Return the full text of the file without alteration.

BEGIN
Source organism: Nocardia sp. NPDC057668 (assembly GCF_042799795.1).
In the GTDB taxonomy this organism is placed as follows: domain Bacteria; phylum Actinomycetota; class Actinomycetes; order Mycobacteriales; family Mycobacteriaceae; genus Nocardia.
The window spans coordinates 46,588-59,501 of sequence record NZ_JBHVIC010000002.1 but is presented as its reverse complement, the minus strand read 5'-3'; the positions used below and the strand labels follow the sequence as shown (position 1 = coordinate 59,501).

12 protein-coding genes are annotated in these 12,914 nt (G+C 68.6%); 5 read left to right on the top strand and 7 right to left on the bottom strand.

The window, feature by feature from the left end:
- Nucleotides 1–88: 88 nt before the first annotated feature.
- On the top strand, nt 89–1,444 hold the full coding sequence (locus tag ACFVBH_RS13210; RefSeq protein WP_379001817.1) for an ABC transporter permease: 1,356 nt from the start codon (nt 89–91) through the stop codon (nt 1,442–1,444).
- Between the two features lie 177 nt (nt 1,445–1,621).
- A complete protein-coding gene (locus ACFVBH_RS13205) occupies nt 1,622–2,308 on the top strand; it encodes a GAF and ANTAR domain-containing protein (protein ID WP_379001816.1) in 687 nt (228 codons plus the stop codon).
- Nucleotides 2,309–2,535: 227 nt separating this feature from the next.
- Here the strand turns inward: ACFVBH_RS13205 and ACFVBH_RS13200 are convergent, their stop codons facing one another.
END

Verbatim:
Source organism: Nocardia sp. NPDC057668 (assembly GCF_042799795.1).
In the GTDB taxonomy this organism is placed as follows: domain Bacteria; phylum Actinomycetota; class Actinomycetes; order Mycobacteriales; family Mycobacteriaceae; genus Nocardia.
The window spans coordinates 46,588-59,501 of sequence record NZ_JBHVIC010000002.1 but is presented as its reverse complement, the minus strand read 5'-3'; the positions used below and the strand labels follow the sequence as shown (position 1 = coordinate 59,501).

12 protein-coding genes are annotated in these 12,914 nt (G+C 68.6%); 5 read left to right on the top strand and 7 right to left on the bottom strand.

The window, feature by feature from the left end:
- Nucleotides 1–88: 88 nt before the first annotated feature.
- On the top strand, nt 89–1,444 hold the full coding sequence (locus tag ACFVBH_RS13210; RefSeq protein WP_379001817.1) for an ABC transporter permease: 1,356 nt from the start codon (nt 89–91) through the stop codon (nt 1,442–1,444).
- Between the two features lie 177 nt (nt 1,445–1,621).
- A complete protein-coding gene (locus ACFVBH_RS13205) occupies nt 1,622–2,308 on the top strand; it encodes a GAF and ANTAR domain-containing protein (protein ID WP_379001816.1) in 687 nt (228 codons plus the stop codon).
- Nucleotides 2,309–2,535: 227 nt separating this feature from the next.
- Here the strand turns inward: ACFVBH_RS13205 and ACFVBH_RS13200 are convergent, their stop codons facing one another.